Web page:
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Who Needs a California Weed Lawyer?

This is a growing area of law in California (where I practice), and I am confident there is need for an easy to digest resource to learn some of the basics of the California weed laws from a California weed lawyer. As with anything else I write on this blog, this is not legal advice. In fact, I do not even have malpractice coverage for anything related to regulatory laws, so unless there’s a lot of interest, I won’t be able to give you any advice if you contact me. That being said, I think this is a really interesting area of law, and if enough people contact me and let me know they want my help in this area, I can see what I can do.

And so the surf lawyer makes a debut as a weed lawyer. Of all the possible transitions out there, this one… doesn’t exactly stretch the imagination.

Let’s start small:

California Weed Laws

The Medical Marijuana Regulation and Safety Act (MMRSA) is a key piece of legislation in California. The MMRSA is made up of three separate bills: AB 243, AB 266, and SB 643.

AB 266 establishes the Bureau of Medical Cannabis Regulation under the Department of Consumer Affairs. One purpose of the Bureau is to establish a system for keeping track of licensees and for reporting the movement of commercial cannabis and cannabis products.

SB 643 & AB 243 enable the Department of Food and Agriculture to regulate cultivation. These bills also give the Department of Public Health responsibility for developing standards for manufacture, testing, production, and labeling of edibles. Pesticide standards are developed by the Department of Pesticide Regulation, and the Departments of Fish and Wildlife and the State Water Board are responsible for protecting water quality.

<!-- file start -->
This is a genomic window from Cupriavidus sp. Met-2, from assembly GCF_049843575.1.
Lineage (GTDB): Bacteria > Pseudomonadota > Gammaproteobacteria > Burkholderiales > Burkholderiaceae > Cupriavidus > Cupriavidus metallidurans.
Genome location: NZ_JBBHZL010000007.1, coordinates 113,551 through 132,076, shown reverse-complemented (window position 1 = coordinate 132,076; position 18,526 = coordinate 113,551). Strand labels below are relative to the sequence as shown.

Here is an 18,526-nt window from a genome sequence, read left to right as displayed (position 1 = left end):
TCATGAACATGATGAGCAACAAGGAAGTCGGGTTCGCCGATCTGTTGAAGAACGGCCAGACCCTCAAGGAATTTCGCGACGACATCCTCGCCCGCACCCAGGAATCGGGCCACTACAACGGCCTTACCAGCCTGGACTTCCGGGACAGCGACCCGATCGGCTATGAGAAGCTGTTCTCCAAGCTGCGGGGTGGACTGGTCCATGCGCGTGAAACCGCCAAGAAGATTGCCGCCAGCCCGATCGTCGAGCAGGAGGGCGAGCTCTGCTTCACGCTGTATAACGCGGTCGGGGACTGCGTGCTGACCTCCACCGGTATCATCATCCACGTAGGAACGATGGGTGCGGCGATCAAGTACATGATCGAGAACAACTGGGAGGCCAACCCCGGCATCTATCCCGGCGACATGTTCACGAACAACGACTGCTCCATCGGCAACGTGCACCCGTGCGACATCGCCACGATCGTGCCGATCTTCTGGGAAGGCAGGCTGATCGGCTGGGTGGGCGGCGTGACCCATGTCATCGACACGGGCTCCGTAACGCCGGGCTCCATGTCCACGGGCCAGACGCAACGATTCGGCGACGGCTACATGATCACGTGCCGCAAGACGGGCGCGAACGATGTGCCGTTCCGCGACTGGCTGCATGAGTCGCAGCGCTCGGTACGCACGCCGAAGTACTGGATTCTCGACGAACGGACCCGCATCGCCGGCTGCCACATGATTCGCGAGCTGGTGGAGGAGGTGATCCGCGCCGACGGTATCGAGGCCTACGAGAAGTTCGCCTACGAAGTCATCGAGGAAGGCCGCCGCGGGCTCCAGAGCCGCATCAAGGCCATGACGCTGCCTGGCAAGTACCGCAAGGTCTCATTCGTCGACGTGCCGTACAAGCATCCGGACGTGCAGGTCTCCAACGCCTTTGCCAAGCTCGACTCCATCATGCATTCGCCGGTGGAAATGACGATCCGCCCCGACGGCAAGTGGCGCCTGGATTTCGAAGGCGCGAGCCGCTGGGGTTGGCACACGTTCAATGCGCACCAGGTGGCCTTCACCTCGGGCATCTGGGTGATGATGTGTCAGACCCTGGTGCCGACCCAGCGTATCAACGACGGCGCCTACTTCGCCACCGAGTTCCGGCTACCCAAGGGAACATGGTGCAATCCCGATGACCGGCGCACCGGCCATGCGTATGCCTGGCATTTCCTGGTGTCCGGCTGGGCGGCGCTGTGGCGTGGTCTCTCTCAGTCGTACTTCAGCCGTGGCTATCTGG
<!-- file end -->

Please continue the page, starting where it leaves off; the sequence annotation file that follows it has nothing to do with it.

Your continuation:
From the perspective of a dispensary, here are some key provisions of the MMRSA:

  • With regard to cultivation size limits, the maximum allowable size is 1 acre (43,560 sq ft) outdoors (for a Type 3 license) or 22,000 sq ft indoors (for Type 3A and 3B licenses).  The DFA is directed to limit the number of Type 3, 3A and 3B licenses.  AB 243, 19332(g).
  • Cannabis may be delivered to qualified patients only by dispensaries and only in cities or counties where not prohibited by local ordinance. All deliveries are to be documented. No locality can bar transport of delivered products through its territory.  Local county may tax deliveries.  AB 266, 19340.
  • Only licensed transporters can transport cannabis or cannabis products between licensees [AB 266, 19326(a)]. The bill doesn’t specify whether cultivators, manufacturers, or retailers can also have transport licenses, but 19328 (a) states they can generally have at most two separate kinds of licenses. Licensed transporters shall transmit an electronic shipping manifest to the state and carry a physical copy with each shipment SB643, 19337.
  • Products shall be labeled in tamper-evident packages with warning statements and information specified in Section 19347

That’s all for now. What else would you like to learn about? Let me know, and I’ll cover it in the next post.